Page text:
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Y Combinator-Backed Beacon Offers A New Approach To Crowdfunding Journalism

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beacon project

Beacon, part of the current batch of startups incubated by Y Combinator, gives readers another way to support (and get access to) high-quality journalism.

Two of the company’s co-founders, Dmitri Cherniak and Adrian Sanders, told me that they previously worked together on a photo storytelling app for the iPhone, where they wanted to pay the photographers and give them an incentive to post more content.

Given the relatively small size of the audience, Sanders said, “The digital ad model did not make any sense,” but the pair still wondered, “Man, wouldn’t it be great if these mobile photographers could earn real money with this niche community?” Then they encountered Dan Fletcher, formerly managing editor at Facebook and social media director at Bloomberg, who would become the third founder at Beacon. As they discussed the state of the journalism industry, they realized that they could solve a broader problem.

Beacon’s approach is basically a form of crowdfunding. Journalism has previously been supported on general crowdfunding sites like Kickstarter and through more focused efforts like Spot.us, but I haven’t seen a model quite like this one. Sanders argued that on its own, crowdfunding can accomplish a lot, but “it doesn’t necessarily deliver a great experience for a community of readers.”

On Beacon, readers browse through different authors and their projects, and if they find one that they like, they can buy a subscription. There are different subscription levels but the basic price is $5 per month. The subscription actually gives them access to the full array of Beacon content, but the specific project that they support will get the “vast majority” of their payment, Sanders said.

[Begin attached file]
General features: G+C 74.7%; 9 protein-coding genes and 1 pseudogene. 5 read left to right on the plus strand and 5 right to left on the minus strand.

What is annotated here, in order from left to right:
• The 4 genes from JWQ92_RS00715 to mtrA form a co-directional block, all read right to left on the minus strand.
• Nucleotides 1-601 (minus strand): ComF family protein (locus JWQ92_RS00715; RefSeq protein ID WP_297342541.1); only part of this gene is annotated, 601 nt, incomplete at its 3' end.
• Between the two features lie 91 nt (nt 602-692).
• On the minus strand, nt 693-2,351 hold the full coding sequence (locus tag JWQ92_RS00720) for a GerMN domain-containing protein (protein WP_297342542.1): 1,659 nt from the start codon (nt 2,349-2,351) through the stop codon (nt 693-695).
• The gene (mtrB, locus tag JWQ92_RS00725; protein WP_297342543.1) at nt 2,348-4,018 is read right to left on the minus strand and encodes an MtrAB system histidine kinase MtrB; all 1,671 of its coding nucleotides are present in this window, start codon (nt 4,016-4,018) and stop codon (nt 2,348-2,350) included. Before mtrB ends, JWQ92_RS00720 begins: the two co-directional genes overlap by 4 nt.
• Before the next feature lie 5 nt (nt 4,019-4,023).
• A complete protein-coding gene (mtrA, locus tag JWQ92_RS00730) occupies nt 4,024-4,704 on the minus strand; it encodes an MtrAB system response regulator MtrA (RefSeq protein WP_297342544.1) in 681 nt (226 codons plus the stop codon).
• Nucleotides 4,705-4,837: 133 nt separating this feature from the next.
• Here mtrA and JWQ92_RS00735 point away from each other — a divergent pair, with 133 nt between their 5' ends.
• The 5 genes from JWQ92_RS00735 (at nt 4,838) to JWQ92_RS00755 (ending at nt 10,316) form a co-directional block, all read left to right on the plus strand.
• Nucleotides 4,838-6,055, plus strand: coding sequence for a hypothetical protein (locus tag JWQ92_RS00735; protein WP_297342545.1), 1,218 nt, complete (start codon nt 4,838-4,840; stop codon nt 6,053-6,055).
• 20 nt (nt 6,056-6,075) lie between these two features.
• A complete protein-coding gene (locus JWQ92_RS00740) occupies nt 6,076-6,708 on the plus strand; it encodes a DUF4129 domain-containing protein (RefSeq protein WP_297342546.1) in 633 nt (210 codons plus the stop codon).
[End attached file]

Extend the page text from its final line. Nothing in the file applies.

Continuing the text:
Meanwhile, around 25 or 30 percent of the subscription revenue is put into a bonus pool, which is eventually paid out to the writers as well — not based on pageviews or social sharing, but on how many readers hit the “recommend” button after they finished an article, showing that they actually thought it was worth their time.

There are more than 70 journalists located in 30 countries on Beacon right now, with projects such as this effort to release government documents around U.S. counterterrorism, and this project covering the threats facing North American deserts. There are even journalists grouping together to create micro-publications, such as Climate Confidential.

The site is currently strongest on overseas and public-interest journalism, since that’s an area that requires a significant investment (and one where many publications are pulling back). But Sanders said he doesn’t want to limit Beacon to any particular type of project. Instead, the goal is to experiment and find what readers are willing to pay for. In fact, Beacon could support other forms of content entirely, like photography or cartooning, as it does with this look at New Yorkers.

“In the future, there has to be some way for people with large followings on the Internet to really group together and … be supported,” Cherniak added, arguing that it’s “crazy” that the main way to do that right now is to “put ads up on something.”

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